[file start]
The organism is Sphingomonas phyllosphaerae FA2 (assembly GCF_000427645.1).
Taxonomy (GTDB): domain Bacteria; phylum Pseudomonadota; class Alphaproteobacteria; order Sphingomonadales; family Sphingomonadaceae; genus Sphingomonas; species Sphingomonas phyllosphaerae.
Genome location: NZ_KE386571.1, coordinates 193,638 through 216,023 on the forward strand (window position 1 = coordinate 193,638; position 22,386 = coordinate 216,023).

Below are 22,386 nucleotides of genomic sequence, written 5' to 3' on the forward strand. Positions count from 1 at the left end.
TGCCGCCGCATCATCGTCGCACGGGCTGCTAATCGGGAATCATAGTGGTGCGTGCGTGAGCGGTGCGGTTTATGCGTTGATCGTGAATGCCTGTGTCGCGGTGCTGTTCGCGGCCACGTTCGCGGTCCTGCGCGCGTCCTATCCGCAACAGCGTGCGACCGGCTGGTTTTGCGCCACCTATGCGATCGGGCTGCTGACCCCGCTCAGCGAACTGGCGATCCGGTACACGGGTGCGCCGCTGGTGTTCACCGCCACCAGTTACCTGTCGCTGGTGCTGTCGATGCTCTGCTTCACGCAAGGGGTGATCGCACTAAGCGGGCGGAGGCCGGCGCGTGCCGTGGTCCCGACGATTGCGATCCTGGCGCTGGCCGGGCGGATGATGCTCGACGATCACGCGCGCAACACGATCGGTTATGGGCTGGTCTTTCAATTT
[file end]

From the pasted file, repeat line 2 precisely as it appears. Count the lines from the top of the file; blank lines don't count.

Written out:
Taxonomy (GTDB): domain Bacteria; phylum Pseudomonadota; class Alphaproteobacteria; order Sphingomonadales; family Sphingomonadaceae; genus Sphingomonas; species Sphingomonas phyllosphaerae.